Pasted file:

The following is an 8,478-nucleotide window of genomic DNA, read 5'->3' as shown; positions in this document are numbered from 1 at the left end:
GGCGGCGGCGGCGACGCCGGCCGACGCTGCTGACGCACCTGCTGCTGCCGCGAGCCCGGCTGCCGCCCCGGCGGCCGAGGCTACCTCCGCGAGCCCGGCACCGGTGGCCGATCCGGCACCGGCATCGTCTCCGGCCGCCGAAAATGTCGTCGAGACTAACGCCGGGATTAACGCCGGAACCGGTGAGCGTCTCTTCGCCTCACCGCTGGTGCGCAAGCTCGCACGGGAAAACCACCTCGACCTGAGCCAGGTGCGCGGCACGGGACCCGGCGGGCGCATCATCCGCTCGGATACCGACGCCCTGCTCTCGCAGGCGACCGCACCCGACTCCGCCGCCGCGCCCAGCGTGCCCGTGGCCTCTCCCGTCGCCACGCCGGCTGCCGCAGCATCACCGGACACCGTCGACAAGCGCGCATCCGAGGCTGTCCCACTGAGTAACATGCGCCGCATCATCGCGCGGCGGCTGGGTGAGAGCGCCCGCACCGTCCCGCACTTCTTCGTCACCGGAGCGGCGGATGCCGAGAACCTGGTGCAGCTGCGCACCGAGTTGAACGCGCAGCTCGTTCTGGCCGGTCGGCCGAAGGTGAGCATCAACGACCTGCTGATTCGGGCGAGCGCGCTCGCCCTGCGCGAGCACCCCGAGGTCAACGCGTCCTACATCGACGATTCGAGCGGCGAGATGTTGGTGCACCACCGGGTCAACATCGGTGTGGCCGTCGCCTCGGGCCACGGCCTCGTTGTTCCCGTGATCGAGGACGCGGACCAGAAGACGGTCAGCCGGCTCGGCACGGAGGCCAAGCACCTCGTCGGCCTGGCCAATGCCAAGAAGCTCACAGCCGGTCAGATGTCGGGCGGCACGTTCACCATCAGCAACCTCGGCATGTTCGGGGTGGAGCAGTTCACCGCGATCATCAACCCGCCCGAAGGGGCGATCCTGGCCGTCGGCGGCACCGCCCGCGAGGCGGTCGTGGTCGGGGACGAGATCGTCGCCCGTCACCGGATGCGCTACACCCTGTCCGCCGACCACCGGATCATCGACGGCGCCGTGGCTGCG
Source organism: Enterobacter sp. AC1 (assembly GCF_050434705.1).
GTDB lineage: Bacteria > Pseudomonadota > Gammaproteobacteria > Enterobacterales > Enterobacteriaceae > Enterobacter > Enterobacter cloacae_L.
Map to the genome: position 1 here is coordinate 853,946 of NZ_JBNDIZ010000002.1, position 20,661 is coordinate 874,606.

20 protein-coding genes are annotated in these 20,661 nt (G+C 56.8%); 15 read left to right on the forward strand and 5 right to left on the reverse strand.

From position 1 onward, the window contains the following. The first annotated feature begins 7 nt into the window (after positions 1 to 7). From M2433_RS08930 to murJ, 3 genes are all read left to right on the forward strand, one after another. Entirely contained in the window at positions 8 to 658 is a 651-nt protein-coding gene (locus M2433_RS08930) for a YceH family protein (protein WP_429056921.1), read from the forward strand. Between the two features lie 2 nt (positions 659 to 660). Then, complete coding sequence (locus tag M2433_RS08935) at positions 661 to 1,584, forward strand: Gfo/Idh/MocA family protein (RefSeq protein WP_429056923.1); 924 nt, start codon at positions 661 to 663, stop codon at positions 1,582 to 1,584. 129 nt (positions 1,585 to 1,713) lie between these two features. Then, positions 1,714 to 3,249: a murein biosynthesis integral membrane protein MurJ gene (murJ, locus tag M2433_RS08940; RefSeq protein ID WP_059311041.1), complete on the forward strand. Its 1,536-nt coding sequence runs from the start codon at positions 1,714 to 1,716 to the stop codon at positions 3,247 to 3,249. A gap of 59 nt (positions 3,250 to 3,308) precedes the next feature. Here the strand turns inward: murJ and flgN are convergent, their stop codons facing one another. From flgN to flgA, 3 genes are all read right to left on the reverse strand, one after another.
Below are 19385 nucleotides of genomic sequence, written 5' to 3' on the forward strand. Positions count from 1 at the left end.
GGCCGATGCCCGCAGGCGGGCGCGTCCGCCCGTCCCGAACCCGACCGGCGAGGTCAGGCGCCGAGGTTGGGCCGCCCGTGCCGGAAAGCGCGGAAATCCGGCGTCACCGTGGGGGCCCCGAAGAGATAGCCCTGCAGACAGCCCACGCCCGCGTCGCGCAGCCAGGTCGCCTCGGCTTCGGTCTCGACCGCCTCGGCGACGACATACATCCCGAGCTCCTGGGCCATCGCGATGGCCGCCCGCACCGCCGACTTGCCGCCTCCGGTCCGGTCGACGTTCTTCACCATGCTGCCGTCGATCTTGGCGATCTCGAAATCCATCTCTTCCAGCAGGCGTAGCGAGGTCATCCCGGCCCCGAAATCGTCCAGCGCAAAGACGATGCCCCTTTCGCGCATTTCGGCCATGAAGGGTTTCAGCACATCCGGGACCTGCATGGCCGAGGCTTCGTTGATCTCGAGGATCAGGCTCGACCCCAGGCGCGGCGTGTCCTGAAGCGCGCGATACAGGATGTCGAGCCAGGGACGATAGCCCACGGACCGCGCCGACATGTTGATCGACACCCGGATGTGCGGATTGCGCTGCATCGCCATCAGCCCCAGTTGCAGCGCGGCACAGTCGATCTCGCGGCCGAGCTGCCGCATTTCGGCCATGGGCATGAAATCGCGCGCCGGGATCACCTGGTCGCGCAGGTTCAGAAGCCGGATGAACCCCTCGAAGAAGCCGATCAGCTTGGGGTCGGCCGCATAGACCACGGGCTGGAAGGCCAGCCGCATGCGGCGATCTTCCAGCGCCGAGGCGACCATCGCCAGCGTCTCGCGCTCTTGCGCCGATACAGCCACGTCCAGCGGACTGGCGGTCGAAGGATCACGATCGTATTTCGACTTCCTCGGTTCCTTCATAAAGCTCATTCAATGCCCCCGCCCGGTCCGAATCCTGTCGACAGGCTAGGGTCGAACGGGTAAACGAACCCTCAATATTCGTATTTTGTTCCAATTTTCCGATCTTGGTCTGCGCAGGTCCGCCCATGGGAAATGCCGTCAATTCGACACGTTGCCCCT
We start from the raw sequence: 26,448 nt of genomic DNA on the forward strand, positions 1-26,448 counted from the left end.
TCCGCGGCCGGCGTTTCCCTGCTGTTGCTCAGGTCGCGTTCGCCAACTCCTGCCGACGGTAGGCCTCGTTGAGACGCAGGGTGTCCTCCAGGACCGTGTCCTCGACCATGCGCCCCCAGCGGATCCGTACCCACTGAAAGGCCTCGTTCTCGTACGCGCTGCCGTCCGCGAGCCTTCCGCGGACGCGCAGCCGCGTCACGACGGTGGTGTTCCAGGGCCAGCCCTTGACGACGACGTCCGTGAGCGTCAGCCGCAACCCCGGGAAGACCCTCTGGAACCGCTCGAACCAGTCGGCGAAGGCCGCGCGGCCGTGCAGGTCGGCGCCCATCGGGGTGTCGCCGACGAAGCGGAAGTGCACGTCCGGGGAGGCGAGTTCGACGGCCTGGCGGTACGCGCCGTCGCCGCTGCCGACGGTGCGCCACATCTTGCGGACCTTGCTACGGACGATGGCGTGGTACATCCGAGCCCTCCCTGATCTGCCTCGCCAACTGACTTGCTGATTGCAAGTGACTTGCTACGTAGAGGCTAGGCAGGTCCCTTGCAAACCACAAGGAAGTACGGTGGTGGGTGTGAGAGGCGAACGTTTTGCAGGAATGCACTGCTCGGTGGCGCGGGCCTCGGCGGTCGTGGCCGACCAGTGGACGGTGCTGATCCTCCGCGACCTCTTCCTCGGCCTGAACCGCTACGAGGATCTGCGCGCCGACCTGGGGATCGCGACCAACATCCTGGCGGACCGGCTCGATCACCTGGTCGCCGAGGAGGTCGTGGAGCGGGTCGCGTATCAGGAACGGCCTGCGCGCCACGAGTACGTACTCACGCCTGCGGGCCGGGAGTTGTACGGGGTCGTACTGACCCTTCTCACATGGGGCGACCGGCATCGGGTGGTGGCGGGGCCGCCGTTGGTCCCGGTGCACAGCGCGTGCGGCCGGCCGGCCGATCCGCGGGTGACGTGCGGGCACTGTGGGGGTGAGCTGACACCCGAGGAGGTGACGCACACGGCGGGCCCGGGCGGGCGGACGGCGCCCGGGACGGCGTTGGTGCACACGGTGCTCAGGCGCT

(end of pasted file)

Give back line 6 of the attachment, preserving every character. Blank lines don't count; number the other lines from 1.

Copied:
20 protein-coding genes are annotated in these 20,661 nt (G+C 56.8%); 15 read left to right on the forward strand and 5 right to left on the reverse strand.